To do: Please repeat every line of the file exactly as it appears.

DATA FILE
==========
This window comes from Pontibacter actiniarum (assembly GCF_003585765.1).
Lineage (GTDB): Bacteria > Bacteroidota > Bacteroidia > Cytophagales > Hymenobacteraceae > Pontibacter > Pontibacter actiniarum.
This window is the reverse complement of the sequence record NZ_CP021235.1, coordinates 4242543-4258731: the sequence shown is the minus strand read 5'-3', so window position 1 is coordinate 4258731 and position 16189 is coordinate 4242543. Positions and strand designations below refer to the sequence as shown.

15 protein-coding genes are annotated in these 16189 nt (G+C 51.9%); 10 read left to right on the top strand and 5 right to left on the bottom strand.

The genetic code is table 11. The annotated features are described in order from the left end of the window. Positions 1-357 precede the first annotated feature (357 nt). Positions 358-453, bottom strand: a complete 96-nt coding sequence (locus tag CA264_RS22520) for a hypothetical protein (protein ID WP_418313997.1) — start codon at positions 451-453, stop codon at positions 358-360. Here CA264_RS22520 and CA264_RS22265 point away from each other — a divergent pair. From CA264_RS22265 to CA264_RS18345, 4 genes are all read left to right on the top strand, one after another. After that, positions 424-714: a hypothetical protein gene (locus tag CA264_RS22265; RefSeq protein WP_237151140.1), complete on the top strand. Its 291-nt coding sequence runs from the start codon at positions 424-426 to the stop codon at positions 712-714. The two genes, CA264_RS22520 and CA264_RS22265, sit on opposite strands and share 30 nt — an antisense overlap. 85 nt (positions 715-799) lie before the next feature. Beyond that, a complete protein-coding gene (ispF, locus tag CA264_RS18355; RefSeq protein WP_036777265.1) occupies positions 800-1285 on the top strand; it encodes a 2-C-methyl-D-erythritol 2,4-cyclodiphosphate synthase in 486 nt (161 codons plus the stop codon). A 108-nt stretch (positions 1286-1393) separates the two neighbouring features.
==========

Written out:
This window comes from Pontibacter actiniarum (assembly GCF_003585765.1).
Lineage (GTDB): Bacteria > Bacteroidota > Bacteroidia > Cytophagales > Hymenobacteraceae > Pontibacter > Pontibacter actiniarum.
This window is the reverse complement of the sequence record NZ_CP021235.1, coordinates 4242543-4258731: the sequence shown is the minus strand read 5'-3', so window position 1 is coordinate 4258731 and position 16189 is coordinate 4242543. Positions and strand designations below refer to the sequence as shown.

15 protein-coding genes are annotated in these 16189 nt (G+C 51.9%); 10 read left to right on the top strand and 5 right to left on the bottom strand.

The genetic code is table 11. The annotated features are described in order from the left end of the window. Positions 1-357 precede the first annotated feature (357 nt). Positions 358-453, bottom strand: a complete 96-nt coding sequence (locus tag CA264_RS22520) for a hypothetical protein (protein ID WP_418313997.1) — start codon at positions 451-453, stop codon at positions 358-360. Here CA264_RS22520 and CA264_RS22265 point away from each other — a divergent pair. From CA264_RS22265 to CA264_RS18345, 4 genes are all read left to right on the top strand, one after another. After that, positions 424-714: a hypothetical protein gene (locus tag CA264_RS22265; RefSeq protein WP_237151140.1), complete on the top strand. Its 291-nt coding sequence runs from the start codon at positions 424-426 to the stop codon at positions 712-714. The two genes, CA264_RS22520 and CA264_RS22265, sit on opposite strands and share 30 nt — an antisense overlap. 85 nt (positions 715-799) lie before the next feature. Beyond that, a complete protein-coding gene (ispF, locus tag CA264_RS18355; RefSeq protein WP_036777265.1) occupies positions 800-1285 on the top strand; it encodes a 2-C-methyl-D-erythritol 2,4-cyclodiphosphate synthase in 486 nt (161 codons plus the stop codon). A 108-nt stretch (positions 1286-1393) separates the two neighbouring features.